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Is Fluoridated Water Safe During Pregnancy? New Research Adds to the Debate

There’s a new study weighing in on the controversial debate.
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By Stephanie Grassullo, Contributing Writer
Published August 21, 2019
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Since 2014, the American Academy of Pediatrics (AAP) has said fluoride is safe for babies, but a new study highlights a potential drawback from consumption during pregnancy. According to the latest research in JAMA Pediatrics, women who drink fluoridated water during pregnancy may lead to lower IQs for their children later in life.

The Canadian study analyzed 100 women and their children from six major cities to see how fluoride consumption during a woman’s pregnancy affected her child when they were around 3 or 4 years old. The researchers say it had a clear effect on boys, where they saw a link to lower IQs. For girls, however, it’s not quite as crystal clear. Females in the study actually showed an increase in their IQ scores, but they say it wasn’t statistically significant because the higher scores may have been due to chance. With that in mind, researchers also say the difference in the two sexes could suggest that male and female brains develop differently.

Here’s exactly what they observed. For moms-to-be living in an area that adds fluoride to drinking water, the decline in IQ (for boys only) was 1.5 points or 2.3 points, depending on the way fluoride exposure was measured.

Fluoridated city water has been available in the United States since 1945, when Grand Rapids, Michigan added the mineral to its water supply following scientific research that showed its ability to promote oral health, according to the Centers for Disease Control and Prevention (CDC). In fact, the decline of tooth decay in the country after fluoride was introduced into water lead the CDC to call water fluoridation one of 10 great public health achievements of the 20th century. But when fluoride is applied directly to the tooth, it protects you from cavities, so there’s not really a benefit to baby until their teeth start to pop up (FYI: when that does happen, there are actually dentist-approved amounts of fluoride toothpaste you should be applying). Which is why Christine Till of York University in Canada tells Reuters Health that limiting fluoride during pregnancy is a “no brainer.”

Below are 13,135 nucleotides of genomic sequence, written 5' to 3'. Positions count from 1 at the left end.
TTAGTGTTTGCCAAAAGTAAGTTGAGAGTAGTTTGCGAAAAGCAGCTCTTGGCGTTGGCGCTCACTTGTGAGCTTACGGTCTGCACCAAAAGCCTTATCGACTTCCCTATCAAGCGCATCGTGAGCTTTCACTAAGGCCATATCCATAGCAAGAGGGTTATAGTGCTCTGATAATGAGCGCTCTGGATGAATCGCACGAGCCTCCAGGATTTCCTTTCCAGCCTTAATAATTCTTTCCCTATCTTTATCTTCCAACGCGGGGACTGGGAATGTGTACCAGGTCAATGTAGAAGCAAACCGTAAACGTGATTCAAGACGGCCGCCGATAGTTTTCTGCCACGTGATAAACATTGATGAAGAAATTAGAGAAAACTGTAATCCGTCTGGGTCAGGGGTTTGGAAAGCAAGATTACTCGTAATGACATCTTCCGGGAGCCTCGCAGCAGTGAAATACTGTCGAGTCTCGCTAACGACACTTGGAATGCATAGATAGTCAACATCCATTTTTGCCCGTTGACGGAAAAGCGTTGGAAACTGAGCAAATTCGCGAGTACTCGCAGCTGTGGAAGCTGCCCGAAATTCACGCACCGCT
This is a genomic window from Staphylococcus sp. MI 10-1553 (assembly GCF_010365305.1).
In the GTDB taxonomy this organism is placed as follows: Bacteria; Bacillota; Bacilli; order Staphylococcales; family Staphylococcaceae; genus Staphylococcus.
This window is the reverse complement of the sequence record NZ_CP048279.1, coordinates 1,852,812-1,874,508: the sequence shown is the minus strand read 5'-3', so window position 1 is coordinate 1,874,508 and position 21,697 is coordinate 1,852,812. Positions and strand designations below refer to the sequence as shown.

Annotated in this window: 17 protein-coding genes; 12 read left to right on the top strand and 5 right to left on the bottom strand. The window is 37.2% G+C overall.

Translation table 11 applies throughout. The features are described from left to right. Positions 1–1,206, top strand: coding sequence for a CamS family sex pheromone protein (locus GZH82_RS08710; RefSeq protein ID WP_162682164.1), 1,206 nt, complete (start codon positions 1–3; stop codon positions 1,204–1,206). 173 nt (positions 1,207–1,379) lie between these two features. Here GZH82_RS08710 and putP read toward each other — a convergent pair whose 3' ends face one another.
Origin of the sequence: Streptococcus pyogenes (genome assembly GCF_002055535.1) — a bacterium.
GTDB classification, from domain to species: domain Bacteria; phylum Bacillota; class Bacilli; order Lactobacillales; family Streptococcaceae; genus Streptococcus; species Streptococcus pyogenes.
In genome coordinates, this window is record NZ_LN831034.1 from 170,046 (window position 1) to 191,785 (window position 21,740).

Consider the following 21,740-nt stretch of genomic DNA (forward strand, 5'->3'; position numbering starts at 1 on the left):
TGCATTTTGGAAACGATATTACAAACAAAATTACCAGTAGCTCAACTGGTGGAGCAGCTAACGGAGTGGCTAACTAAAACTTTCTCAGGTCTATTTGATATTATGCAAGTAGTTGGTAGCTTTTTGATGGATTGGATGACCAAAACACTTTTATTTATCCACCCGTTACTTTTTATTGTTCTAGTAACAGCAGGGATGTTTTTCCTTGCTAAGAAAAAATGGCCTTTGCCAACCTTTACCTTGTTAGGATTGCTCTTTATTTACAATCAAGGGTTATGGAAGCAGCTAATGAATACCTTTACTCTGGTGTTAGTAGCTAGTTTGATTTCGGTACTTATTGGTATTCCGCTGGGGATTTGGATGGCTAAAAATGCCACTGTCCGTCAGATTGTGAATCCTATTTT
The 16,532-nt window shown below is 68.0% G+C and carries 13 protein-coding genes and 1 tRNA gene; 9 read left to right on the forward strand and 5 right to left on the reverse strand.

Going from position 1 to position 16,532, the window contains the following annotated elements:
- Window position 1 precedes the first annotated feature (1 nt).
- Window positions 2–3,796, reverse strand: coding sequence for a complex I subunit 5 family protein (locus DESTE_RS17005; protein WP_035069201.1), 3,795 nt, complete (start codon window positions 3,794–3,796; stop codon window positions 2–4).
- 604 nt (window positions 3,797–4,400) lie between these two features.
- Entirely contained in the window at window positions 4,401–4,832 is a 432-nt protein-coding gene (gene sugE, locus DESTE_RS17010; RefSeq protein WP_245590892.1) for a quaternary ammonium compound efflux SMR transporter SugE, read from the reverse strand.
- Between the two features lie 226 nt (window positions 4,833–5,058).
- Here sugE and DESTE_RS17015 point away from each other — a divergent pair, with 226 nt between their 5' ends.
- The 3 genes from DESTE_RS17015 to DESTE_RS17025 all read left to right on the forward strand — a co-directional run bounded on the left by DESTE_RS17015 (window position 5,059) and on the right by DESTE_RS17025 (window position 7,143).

This isn’t the first time we’re hearing about the debate over whether or not pregnant women should limit their fluoride intake. Research published in 2017 looked at mother and child pairs in Mexico and found that fluoride consumption produced lower IQ scores at age 4 and in older children ages 6 to 12. The recent Canadian study was an attempt to clarify this information.

But it’s important to keep in mind that, like most studies, the new research has its limitations. For starters, the researchers only looked at Canadian women and their children, so the results don’t reflect other parts of the world that use fluoridated water. Additionally, they used the pregnant women’s urine samples to measure fluoride intake, but said this measurement tool isn’t always perfectly precise and could’ve potentially skewed the results. Additionally, when the researchers considered women’s fluid intake, they were relying on self-reported data, which isn’t always the most accurate.

Remember, there are levels of fluoride that are known to be dangerous. At 30 milligrams per liter—a level found in China—fluoride can be a potential neurotoxin, according to CNN. The good news is in the US, the Environmental Protection Agency has set a limit of 4 milligrams per liter.

Please note: The Bump and the materials and information it contains are not intended to, and do not constitute, medical or other health advice or diagnosis and should not be used as such. You should always consult with a qualified physician or health professional about your specific circumstances.

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